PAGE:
Introduction: A paucity of patients with ruptured basilar apex aneurysms have been analyzed with long-term clinical results.
Methods: Sixty-one consecutive ruptured basilar apex aneurysms from 2005-2011 were retrospectively reviewed. A team-oriented approach was used to decide treatment. Clipping was typically used in younger patients, those with a complex neck anatomy, or when the origin of PCA was from the aneurysmal sac.
Results: Demograhics and Outcome:
Coiling Group ( n=39 or 64%): The average age was 57 with a Hunt and Hess grade (HH) 3.3. At discharge 10% had died, 33% had a poor outcome (mRS3-5) and 57% had a good outcome (mRS0-2). Analyzing survivors, drastic long term improvement was noted. At three months, 78% of these patients were a mRS 0-2 which improved to 87% by one year.
Clipping group ( n=22 or 36%): The average age was 49 with a HH grade of 2.6. At discharge 14% had died, 27% had a poor outcome and 59% had a good outcome. Analyzing the survivors, dramatic improvement was seen. At three months, 82% of these patients were a mRS 0-2 which improved to 86% at one year. Eight out of 22 (37%) patients had post-operative 3rd nerve palsies. All but one resolved at longest follow up.
Radiographic outcome: After initial coiling, 59% achieved a Raymond 1, 36% Raymond 2, and 2.5% Raymond 3. 11/15 Raymond 2 or 3 patients had long term follow up. In this group, 46% had stable disease that did not require treatment, 27% spontaneously resolved, and 27% required re-treatment. One patient (4.5%) in the Clipping group had a residual stable lesion at one year.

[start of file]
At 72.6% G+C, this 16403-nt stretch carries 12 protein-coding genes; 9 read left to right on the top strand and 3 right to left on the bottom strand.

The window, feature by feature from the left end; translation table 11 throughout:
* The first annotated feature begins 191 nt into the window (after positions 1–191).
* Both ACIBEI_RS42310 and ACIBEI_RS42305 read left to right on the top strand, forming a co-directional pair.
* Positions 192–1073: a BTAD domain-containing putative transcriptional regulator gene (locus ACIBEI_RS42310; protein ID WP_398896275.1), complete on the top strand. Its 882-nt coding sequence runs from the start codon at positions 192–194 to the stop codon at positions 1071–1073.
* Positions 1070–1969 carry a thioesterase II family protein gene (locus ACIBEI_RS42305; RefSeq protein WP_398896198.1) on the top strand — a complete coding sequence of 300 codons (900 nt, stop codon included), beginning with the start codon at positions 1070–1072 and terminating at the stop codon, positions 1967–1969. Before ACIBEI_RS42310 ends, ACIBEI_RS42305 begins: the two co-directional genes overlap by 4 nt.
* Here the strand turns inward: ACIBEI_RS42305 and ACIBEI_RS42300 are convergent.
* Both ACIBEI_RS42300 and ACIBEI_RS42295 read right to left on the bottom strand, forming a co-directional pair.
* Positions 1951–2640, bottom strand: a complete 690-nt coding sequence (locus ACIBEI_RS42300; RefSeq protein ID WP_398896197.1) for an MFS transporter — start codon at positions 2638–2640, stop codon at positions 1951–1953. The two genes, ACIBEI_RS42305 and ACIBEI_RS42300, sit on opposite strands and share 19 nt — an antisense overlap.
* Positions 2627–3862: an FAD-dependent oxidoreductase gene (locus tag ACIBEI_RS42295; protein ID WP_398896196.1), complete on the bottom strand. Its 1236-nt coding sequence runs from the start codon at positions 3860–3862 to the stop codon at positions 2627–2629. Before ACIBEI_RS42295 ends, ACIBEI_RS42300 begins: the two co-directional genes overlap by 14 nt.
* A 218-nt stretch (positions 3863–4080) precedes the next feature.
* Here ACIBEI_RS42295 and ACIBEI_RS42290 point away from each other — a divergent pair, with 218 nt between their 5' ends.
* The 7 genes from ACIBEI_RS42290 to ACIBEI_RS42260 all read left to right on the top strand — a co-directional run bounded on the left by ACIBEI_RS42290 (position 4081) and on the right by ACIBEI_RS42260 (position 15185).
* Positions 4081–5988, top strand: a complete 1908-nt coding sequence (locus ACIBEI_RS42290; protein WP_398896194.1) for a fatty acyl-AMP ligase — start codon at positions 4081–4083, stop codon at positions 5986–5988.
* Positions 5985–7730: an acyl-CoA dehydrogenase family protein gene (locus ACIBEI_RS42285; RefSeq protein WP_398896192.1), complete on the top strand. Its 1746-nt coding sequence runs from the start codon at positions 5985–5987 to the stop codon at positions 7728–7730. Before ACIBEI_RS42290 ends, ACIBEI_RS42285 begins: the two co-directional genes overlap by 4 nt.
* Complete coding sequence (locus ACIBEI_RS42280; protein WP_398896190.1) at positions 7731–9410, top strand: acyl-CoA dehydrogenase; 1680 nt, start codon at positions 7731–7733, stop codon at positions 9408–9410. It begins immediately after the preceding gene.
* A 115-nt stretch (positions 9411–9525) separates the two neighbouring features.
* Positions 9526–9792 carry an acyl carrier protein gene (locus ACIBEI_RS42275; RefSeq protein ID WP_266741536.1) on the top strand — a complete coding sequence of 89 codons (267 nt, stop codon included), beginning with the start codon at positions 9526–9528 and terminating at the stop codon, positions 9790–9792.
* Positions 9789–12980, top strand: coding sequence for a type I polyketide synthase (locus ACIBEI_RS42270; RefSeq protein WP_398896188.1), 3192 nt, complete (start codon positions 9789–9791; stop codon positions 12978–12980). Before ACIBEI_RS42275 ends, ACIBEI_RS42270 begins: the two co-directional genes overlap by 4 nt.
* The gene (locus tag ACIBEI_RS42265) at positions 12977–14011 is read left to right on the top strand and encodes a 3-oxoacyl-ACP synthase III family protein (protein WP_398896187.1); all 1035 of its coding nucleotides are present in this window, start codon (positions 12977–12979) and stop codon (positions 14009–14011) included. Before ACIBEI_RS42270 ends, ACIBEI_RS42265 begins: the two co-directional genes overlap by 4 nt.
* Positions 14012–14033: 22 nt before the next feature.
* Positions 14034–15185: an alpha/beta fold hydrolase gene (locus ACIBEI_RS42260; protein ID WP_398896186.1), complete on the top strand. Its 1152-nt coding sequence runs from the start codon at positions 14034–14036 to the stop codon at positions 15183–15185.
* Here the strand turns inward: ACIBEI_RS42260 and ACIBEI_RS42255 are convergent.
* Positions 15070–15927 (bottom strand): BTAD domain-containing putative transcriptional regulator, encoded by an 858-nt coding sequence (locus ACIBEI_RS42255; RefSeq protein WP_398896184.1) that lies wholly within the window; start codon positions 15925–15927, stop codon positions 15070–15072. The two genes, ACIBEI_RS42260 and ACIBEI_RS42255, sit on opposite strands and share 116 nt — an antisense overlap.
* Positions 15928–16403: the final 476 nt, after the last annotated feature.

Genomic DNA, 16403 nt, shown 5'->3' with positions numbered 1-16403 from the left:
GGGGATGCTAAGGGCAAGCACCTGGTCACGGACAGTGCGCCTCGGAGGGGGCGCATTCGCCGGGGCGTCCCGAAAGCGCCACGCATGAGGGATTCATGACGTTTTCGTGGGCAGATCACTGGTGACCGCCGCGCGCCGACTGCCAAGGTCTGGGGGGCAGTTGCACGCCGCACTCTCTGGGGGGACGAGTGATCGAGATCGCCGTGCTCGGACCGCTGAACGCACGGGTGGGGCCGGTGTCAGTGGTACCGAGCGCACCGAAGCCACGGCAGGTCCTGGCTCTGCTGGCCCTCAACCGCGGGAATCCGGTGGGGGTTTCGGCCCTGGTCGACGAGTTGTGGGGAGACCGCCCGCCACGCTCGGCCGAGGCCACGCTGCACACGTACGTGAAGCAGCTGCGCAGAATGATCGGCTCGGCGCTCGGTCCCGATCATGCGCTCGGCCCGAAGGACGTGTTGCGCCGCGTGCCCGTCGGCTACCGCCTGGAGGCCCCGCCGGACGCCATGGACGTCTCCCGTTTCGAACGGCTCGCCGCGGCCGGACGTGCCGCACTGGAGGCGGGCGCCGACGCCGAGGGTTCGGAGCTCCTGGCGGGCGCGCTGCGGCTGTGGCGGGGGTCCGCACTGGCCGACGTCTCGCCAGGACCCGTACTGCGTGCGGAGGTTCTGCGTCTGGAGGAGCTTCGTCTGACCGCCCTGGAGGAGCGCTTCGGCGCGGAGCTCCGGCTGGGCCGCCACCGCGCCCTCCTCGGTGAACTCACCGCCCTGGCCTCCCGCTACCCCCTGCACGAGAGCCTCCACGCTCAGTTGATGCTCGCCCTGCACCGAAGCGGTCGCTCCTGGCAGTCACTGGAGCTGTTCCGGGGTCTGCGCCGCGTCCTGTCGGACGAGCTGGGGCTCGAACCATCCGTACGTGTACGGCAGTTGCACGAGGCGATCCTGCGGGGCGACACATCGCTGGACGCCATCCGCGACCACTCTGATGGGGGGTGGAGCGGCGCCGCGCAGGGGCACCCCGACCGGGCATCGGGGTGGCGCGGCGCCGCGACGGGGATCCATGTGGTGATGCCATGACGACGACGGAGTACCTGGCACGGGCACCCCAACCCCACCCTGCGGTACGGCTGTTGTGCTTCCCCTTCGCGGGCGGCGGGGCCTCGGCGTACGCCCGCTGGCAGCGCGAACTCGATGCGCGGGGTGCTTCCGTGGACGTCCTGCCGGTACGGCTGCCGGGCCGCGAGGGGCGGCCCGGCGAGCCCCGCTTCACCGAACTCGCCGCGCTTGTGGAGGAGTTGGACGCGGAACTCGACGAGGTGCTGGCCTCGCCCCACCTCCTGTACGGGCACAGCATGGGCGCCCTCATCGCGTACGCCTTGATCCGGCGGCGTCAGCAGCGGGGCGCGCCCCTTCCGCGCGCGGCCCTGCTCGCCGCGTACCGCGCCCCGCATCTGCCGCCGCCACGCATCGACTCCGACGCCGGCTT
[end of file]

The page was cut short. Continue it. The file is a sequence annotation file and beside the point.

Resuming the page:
Conclusions: By using a team-oriented approach, both clipping and coiling of ruptured basilar apex aneurysms provided excellent long term outcomes with >85% of survivors reaching a good outcome by one year.
Patient Care: Hopefully the good outcomes with both modalities will encourage the referral of ruptured basilar apex aneurysms to high volume centers where expertise in both endovascular coiling and microsurgical clipping are available.
Learning Objectives: By the conclusion of this session participants should be able to discuss the indications and role of clipping vs. coiling in ruptured basilar tip aneurysms, as well as expected outcomes and need for angiographic follow-up.